Ethiopian brews, family & community at Tucson's Z-Street

On the corner of Broadway and North Treat Avenue, Zemam’s Ethiopian Cuisine and Zerai’s International Bar make up Tucson’s growing Z-Street International Marketplace.

“If you crave Ethiopian food, there aren’t very many substitutes. And so if you crave it, you got to eat it, which has kind of been good fortune for us,” said manager Lucas Gebremariam, son of the owner who started Zemam’s more than 30 years ago.

Gebremariam’s father, Amanuel Gebremariam, opened the original Zemam’s in a house in 1993 on 2731 E. Broadway. Gebremariam has memories of growing up in the restaurant with his family, recalling pitching in to help out.

“Every time if I had somebody spend the night at my house, that Saturday morning, they would have to come to the restaurant and chop onions or peel potatoes,” Gebremariam said. “You know, when family needs you, you got to be there. A lot of times, I don’t think my dad even needed out help. He was just so busy that he just wanted to spend time with us.”

“I was in third grade and, you know, seeing it go from a five table restaurant to being able to accommodate almost 150 to 200 people is a crazy thing,” Gebremariam said. “It’s cool how Tucson has embraced us as a family and as a restaurant. When we opened in ’93, there was nothing close to any kind of African food. It was always Chinese food, Mexican food, Thai food. But Tucson really embraced us and was very excited and curious about trying this food, which I think, in a lot of other cities, we would have probably been closed in a year.”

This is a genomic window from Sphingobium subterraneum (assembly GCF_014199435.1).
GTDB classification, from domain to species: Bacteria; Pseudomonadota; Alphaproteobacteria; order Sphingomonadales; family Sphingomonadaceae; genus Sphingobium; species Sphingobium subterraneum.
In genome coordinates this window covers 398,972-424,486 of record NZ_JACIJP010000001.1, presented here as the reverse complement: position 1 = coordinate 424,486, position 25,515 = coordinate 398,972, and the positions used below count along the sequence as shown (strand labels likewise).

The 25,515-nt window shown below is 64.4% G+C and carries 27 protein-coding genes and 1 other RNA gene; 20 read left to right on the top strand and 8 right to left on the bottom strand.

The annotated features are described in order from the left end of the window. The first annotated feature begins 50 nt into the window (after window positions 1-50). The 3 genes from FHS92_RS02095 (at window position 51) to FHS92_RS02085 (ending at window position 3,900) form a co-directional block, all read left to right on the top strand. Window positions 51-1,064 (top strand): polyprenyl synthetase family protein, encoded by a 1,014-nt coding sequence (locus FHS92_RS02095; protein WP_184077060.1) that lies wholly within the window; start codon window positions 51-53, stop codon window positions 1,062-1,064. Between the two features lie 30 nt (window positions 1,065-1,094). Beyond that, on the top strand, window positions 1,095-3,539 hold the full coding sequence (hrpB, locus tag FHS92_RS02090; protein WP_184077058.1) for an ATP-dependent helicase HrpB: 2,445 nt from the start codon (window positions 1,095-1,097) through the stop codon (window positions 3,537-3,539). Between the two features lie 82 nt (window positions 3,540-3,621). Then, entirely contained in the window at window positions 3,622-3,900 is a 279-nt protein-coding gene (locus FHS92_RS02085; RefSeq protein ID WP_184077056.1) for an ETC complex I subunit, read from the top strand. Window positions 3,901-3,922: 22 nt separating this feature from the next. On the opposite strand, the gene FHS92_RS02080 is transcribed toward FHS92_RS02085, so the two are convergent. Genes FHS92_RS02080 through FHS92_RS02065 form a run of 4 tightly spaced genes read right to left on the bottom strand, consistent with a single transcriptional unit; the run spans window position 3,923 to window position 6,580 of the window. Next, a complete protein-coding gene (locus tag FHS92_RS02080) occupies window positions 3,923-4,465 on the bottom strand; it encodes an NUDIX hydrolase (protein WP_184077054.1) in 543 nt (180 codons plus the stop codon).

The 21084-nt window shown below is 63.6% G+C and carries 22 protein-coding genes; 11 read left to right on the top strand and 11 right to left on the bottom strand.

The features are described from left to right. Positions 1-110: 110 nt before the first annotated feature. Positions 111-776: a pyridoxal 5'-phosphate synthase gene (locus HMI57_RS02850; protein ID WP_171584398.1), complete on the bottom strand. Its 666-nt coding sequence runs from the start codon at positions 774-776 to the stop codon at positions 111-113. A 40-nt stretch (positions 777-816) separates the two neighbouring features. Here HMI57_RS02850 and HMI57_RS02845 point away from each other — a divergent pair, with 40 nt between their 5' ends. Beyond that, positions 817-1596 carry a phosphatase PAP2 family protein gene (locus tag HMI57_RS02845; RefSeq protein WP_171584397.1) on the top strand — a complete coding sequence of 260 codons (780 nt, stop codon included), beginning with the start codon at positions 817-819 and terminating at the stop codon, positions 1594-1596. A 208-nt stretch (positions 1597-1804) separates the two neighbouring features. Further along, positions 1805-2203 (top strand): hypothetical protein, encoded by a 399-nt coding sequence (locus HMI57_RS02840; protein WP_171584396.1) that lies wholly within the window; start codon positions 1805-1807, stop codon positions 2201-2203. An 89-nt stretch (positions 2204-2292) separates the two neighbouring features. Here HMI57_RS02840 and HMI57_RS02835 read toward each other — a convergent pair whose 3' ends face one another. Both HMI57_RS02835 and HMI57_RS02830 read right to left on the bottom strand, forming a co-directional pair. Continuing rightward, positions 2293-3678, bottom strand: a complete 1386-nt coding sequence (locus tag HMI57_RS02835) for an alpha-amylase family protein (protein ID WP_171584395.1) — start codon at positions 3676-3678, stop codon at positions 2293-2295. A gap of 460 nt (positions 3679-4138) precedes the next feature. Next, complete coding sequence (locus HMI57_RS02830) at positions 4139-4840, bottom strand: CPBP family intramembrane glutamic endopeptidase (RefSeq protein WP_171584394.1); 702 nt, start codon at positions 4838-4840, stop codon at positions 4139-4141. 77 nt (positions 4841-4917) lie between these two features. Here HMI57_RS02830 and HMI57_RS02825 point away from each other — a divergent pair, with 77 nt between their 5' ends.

Zerai’s opened last month, and Gebremarian said the bar is his passion project. Zerai’s serves beverages such as cocktails with a locally made Ethiopian honey wine and Ethiopian beers as well as handheld bites such as hand pies and Ethiopian tacos, which Gebremariam described as a handmade taco tortilla with injera bread inside and the filling of the person’s choice combined to create a textural and flavorful experience. 

The area behind the bar is being worked on with the goal of eventually hosting local up-and-coming food vendors and aspiring restaurateurs.

“When the back part is developed, we’re going to have little stalls, little places for different types of food trucks or food vendors,” Gebremariam said. “Our hope is that we give people who want to start restaurants and maybe can’t afford a brick and mortar an opportunity to showcase their food for a reasonable price and get to an audience that we know from our experience is excited to try different things.”

There are plans to add an Ethiopian coffee house called Zidamo by the end of the year.

That portion of Z-Street is as a partnership between the Gebremariams and Savaya Coffee. Gebremariam said he wants the marketplace to become a spot in the Sunshine Mile where people can come and hang out, enjoy events such as live music performances and dance parties, but most of all, to be in community.

“We owe everything to the community,” Gebremariam said. “We want this to be a place where people can come hang out. You know, you can come in the morning, watch a soccer game, get a coffee. It’ll be a really beautiful place away from Fourth Avenue, away from Downtown flooded with college kids, you know, that you can hang out and not feel out of place.”

Zemam’s Ethiopian Cuisine and Zerai’s International Bar are open from Tuesday to Sunday from 11 a.m. to 8 p.m.